The Computer History Museum celebrates the introduction of Intel’s 4004 micriprocessor 36 years ago. There were no customer-programmable microprocessors on the market before the 4004. It was the first and it was the enabling technology that propelled software into the limelight as a key player in the world of digital electronics design. Intel, which had been making memory chips, used the 4004 as a technical and marketing launch pad to develop an expertise in microprocessors that, in quick time, made it a market leader.
In celebration of this milestone anniversary and the November opening of Intel Museum’s new exhibit entitled, "The Intel 4004 Microprocessor ," Intel 4004 designers Ted Hoff and Federico Faggin take the stage with an historical perspective on the evolution of the 4004, from a special-order from Japanese calculator manufacturer Busicom, to a mass-produced device.
MIT students modified a 3D printer to enable it to print more than one object and print on top of existing printed objects. All of this was made possible by modifying a Solidoodle with a height measuring laser.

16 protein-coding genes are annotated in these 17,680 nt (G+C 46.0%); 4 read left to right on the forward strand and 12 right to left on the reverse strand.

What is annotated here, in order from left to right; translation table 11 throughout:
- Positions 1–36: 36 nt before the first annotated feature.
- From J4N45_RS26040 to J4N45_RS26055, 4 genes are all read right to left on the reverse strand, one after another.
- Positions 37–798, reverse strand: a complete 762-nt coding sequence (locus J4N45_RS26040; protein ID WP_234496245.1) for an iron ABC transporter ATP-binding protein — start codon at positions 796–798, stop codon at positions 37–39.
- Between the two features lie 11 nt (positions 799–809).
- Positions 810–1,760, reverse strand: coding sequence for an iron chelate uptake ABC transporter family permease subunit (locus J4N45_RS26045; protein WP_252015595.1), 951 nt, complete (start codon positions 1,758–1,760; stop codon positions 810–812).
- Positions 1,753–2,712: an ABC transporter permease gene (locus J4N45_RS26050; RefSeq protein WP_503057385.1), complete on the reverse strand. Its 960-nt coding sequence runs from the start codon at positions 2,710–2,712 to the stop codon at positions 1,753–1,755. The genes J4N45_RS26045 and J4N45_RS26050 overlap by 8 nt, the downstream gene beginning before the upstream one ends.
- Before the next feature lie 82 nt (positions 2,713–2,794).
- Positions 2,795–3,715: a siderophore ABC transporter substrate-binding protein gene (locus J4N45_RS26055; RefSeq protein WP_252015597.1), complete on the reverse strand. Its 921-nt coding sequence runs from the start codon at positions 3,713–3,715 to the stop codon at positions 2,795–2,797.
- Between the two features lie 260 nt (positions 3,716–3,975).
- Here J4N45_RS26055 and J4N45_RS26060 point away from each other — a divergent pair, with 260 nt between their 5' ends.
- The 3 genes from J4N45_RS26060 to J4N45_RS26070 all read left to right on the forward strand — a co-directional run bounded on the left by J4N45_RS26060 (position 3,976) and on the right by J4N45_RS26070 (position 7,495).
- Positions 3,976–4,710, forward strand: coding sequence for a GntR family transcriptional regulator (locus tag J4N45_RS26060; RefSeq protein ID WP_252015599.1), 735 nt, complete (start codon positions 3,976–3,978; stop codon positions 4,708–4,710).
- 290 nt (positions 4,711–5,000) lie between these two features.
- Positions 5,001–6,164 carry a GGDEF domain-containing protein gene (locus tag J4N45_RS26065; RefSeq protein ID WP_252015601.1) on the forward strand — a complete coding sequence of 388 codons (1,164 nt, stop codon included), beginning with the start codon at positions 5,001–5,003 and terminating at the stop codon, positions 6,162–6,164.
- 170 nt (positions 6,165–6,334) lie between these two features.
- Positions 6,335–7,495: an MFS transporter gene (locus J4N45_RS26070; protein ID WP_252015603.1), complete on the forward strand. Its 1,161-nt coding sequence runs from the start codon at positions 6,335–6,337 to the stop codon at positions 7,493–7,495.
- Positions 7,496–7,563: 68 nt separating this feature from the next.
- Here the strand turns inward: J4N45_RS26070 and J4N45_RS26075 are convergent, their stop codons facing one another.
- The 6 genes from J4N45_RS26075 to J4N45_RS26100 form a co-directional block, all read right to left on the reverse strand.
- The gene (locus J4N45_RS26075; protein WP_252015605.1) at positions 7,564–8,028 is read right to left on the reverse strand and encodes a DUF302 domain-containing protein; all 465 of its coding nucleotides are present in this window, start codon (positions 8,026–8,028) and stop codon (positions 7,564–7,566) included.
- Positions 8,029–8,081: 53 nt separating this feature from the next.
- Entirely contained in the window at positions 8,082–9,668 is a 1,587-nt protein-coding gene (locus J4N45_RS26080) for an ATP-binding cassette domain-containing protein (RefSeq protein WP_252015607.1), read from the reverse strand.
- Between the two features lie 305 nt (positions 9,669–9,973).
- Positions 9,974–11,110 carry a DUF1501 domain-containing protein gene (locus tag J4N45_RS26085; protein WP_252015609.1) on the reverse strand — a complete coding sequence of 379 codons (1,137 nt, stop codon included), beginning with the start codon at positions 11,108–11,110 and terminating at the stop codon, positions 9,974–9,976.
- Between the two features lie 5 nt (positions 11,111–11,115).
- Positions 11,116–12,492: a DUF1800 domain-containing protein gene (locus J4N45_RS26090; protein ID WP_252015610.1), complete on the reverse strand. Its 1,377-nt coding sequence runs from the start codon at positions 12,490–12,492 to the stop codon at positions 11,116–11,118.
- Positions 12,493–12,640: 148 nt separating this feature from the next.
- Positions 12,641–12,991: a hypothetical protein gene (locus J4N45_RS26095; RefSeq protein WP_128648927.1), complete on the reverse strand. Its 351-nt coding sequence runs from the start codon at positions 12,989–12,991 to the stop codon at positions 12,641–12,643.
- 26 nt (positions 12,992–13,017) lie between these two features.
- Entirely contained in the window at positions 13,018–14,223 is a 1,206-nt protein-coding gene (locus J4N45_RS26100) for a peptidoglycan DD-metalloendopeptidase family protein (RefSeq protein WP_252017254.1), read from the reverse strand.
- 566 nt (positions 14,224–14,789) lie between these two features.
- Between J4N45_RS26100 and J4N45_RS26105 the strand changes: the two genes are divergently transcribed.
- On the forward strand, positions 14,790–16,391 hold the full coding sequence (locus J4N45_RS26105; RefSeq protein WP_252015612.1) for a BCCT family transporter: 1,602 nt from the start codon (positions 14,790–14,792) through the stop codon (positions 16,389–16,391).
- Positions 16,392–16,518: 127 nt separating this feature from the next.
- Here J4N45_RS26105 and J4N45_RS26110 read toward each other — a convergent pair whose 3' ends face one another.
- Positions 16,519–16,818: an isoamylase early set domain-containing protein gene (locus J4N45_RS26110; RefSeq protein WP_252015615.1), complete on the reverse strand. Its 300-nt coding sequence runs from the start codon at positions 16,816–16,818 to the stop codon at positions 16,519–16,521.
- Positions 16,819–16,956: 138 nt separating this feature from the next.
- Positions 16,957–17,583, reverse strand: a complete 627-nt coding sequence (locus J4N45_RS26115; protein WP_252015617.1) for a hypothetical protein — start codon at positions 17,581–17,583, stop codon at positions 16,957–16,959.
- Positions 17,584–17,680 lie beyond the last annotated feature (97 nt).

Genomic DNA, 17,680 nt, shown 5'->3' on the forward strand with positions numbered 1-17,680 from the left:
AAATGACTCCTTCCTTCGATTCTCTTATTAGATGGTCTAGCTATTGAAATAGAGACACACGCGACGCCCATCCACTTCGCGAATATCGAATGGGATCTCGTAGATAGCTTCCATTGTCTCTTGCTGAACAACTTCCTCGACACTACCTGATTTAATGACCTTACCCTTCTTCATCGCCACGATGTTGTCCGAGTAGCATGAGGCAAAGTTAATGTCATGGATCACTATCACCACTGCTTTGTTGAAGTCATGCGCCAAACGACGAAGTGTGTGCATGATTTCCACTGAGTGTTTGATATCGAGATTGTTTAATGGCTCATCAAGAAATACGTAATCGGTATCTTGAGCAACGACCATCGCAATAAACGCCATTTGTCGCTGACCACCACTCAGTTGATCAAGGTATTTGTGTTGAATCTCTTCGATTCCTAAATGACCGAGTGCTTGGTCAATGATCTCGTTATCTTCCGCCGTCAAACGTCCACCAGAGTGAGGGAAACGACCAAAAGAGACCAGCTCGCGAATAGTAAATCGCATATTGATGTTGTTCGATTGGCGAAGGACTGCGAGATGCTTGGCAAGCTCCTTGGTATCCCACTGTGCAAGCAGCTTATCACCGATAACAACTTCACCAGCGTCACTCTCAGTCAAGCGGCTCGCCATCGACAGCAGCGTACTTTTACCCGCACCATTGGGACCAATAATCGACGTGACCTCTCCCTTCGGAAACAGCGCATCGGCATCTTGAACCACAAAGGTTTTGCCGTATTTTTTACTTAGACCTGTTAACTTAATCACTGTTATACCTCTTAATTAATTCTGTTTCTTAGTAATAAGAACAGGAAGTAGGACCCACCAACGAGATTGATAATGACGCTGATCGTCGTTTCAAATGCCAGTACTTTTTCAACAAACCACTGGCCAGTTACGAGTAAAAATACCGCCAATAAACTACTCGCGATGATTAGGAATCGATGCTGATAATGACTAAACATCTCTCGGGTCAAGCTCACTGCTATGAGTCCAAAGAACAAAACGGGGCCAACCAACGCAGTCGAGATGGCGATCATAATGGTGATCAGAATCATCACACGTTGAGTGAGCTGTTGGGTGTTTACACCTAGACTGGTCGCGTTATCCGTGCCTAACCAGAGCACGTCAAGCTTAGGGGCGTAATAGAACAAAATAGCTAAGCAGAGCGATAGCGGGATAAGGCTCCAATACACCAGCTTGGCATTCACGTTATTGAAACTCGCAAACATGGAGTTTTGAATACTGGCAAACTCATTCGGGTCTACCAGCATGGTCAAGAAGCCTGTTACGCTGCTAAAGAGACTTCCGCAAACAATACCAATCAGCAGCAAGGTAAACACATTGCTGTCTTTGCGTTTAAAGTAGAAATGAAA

Siemens released Intosite, a cloud-based, location-aware SaaS app that lets users navigate a virtual production facility in much of the same fashion as traversing through Google Earth. Users can access PLM, IT, and other pertinent information for specific points on a factory floor or at an outdoor location.
Sharon Glotzer and David Pine are hoping to create the first liquid hard drive with liquid nanoparticles that can store 1TB per teaspoon. They aren't the first to find potential data stores, as Harvard researchers have stored 700 TB inside a gram of DNA.
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